'Representing Brazil'

This seminar aims to bring together researchers and PhD candidates from the fields of sociology, history, education, language, literature, media and/or communication studies whose study  the representation of Brazilian cultural identity.

Paper 1:

By Gabriela Lunardi (PhD candidate QUT)

Gabriela Lunardi is a PhD candidate at Queensland University of Technology (Digital Media Research Centre). She completed an MPhil with the DMRC in 2018, and graduated with a Bachelor of Communication (Advertising) from PUC-RS University, in Brazil, in 2013. Gabriela’s current research focuses on Brazilian popular culture on YouTube.

Title: Re-imagining Brazilian identity on YouTube

Abstract: In Brazil, the national identity has long been shaped by television, especially by the telenovela, the most popular television genre in the country. Following hegemonic discourses which see European societies as models (Sodré, 2015), the representations of Brazil on telenovelas have been typically portrayed by upper-class, white families from Rio de Janeiro and São Paulo (Hamburger, 1997). The reality of Brazilian society is, however, quite distant from this portrayal. Most Brazilians belong to the working and poor classes and are negros (“black”) or pardos (“brown”) (Oxfam Brasil, 2017). Moreover, the portrayal of marginalised social groups such as lower-class communities, non-white families, and nordestinos (“North-easterners”) have either been neglected or stereotyped in telenovelas (Carter, 2018; La Pastina, Straubhaar, & Sifuentes, 2014). With the growth of the Internet and audio-visual platforms such as YouTube, however, new forms of representing Brazil are emerging. By conducting a trade press analysis on Brazilian YouTube, as well as a cultural analysis of the 50 most popular Brazilian YouTube channels, this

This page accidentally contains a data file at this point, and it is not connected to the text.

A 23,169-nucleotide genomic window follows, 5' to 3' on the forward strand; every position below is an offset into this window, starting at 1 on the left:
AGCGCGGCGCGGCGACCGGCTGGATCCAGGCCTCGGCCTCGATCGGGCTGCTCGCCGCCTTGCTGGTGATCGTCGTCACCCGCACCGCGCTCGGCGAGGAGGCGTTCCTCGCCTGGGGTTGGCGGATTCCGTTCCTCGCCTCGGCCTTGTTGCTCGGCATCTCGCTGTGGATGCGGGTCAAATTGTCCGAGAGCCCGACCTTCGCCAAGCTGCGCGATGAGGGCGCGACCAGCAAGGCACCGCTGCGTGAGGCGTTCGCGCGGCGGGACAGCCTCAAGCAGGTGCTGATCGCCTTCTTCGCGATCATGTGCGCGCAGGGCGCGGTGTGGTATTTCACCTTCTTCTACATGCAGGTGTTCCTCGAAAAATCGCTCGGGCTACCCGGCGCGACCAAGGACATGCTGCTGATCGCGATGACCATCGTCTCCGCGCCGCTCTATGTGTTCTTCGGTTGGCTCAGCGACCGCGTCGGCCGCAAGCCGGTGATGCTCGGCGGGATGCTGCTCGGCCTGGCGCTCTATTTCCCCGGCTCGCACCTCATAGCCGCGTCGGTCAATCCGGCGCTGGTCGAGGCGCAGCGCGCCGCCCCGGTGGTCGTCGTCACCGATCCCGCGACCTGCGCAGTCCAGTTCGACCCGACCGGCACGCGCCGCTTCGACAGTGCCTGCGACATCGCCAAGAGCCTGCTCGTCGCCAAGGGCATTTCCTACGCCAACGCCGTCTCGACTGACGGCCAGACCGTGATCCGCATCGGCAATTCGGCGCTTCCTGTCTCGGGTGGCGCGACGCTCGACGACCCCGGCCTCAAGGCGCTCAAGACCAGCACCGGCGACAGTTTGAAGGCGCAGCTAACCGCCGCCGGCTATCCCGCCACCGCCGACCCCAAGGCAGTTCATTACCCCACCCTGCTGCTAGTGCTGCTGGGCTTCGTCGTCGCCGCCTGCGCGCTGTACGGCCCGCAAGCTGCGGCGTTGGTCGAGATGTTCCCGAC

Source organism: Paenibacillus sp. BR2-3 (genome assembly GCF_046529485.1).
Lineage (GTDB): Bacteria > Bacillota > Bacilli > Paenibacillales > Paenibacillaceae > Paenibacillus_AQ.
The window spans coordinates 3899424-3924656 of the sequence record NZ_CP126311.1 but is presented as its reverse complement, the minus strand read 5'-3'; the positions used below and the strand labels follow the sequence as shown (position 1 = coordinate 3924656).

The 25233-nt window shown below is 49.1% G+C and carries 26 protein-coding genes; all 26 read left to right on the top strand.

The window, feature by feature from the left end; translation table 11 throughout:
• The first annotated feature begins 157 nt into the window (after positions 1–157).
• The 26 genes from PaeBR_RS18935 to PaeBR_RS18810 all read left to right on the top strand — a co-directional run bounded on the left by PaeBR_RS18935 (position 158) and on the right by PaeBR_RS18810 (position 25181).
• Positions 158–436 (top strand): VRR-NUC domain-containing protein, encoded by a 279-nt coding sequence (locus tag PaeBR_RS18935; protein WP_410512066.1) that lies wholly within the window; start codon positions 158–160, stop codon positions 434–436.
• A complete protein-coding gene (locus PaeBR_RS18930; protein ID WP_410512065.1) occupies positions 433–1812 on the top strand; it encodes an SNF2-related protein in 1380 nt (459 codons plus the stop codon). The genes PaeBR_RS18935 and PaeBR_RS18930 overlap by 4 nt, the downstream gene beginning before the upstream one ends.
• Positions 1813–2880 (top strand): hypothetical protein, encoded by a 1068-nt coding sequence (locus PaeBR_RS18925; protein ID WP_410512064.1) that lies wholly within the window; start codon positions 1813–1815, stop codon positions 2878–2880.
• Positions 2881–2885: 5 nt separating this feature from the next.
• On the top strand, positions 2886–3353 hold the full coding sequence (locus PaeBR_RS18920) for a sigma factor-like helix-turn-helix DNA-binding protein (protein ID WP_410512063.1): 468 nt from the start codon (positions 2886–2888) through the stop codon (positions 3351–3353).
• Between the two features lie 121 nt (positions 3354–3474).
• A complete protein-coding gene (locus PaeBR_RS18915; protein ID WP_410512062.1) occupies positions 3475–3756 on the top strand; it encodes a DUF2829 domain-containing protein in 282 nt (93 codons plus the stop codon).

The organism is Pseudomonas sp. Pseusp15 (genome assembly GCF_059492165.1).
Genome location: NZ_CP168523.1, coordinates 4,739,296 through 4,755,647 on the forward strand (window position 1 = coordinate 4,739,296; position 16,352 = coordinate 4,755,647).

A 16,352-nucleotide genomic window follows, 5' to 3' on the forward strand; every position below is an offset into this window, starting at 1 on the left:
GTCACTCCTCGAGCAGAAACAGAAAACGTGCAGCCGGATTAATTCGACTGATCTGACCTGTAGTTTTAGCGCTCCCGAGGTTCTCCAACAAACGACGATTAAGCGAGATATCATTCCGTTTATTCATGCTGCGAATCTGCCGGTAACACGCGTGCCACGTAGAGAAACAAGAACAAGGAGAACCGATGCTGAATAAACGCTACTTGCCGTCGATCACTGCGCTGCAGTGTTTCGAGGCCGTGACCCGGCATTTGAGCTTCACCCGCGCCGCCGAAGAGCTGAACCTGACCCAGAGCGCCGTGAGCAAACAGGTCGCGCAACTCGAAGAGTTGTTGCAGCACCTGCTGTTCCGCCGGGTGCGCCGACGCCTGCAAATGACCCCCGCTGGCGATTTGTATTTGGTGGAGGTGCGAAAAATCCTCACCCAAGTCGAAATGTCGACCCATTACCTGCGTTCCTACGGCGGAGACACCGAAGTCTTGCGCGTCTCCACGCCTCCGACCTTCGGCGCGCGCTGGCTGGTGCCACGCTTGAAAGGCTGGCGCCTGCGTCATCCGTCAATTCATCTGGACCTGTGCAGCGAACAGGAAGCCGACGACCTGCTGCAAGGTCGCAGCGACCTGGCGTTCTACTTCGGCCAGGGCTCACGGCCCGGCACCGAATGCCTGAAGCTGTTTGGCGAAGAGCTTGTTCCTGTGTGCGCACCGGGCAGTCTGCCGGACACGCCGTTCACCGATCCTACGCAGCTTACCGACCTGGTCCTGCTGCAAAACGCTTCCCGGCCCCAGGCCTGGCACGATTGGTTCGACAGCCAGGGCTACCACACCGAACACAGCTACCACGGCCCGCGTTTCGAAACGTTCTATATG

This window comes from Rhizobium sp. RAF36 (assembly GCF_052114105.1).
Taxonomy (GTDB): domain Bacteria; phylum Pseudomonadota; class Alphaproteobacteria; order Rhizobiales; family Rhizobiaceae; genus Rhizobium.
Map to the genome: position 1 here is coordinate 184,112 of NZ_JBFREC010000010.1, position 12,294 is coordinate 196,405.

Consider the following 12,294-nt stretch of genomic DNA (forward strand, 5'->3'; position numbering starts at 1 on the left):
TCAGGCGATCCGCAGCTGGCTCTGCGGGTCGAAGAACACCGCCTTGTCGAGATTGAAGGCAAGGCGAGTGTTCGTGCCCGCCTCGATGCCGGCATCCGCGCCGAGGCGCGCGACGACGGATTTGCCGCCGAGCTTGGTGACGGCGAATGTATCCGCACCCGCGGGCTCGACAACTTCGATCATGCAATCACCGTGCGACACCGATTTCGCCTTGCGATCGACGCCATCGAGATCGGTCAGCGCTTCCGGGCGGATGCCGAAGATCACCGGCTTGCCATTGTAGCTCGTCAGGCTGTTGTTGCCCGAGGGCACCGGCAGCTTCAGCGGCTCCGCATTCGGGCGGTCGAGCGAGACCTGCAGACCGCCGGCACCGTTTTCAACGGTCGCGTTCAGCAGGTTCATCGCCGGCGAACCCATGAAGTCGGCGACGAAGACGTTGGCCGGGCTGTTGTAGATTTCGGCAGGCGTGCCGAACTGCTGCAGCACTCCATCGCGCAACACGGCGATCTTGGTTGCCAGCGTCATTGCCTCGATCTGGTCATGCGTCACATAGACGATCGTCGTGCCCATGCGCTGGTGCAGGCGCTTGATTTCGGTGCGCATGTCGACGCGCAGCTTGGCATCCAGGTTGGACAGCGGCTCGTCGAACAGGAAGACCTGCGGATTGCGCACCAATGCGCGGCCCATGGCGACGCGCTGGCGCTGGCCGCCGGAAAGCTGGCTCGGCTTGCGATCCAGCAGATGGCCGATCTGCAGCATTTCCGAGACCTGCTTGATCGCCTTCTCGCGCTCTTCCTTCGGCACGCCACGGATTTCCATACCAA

research suggests that YouTube has become a space where Brazilians can confront the hegemonic portrayals constructed in the telenovela. This research concludes that some of the most popular channels in Brazil – such as Canal KondZilla, Porta dos Fundos and Whindersson Nunes – are displaying authentic popular culture expressions from the Brazilian favelas, Afro-Brazilian communities and the North-East region. These channels are not only reaching a broad and socially diverse audience but also re-imagining the way Brazilian identity is represented in audio-visual media environment.

Paper 2:

By Dr Lilian Fleuri

Dr Fleuri holds a PhD in Critical Translation Studies from the Universidade Federal de Santa Catarina (Brazil) and is a casual lecturer in Latin American Cultural Studies at the University of Queensland. Dr Fleuri is also the President of ABRASSO (Australia-Brazil Association QLD), and the founder director of project Raizes Brasileiras, the Brazilian community language school in Brisbane.

Title: Community organization of the Brazilian diaspora in Australia and the promotion of Portuguese as a community language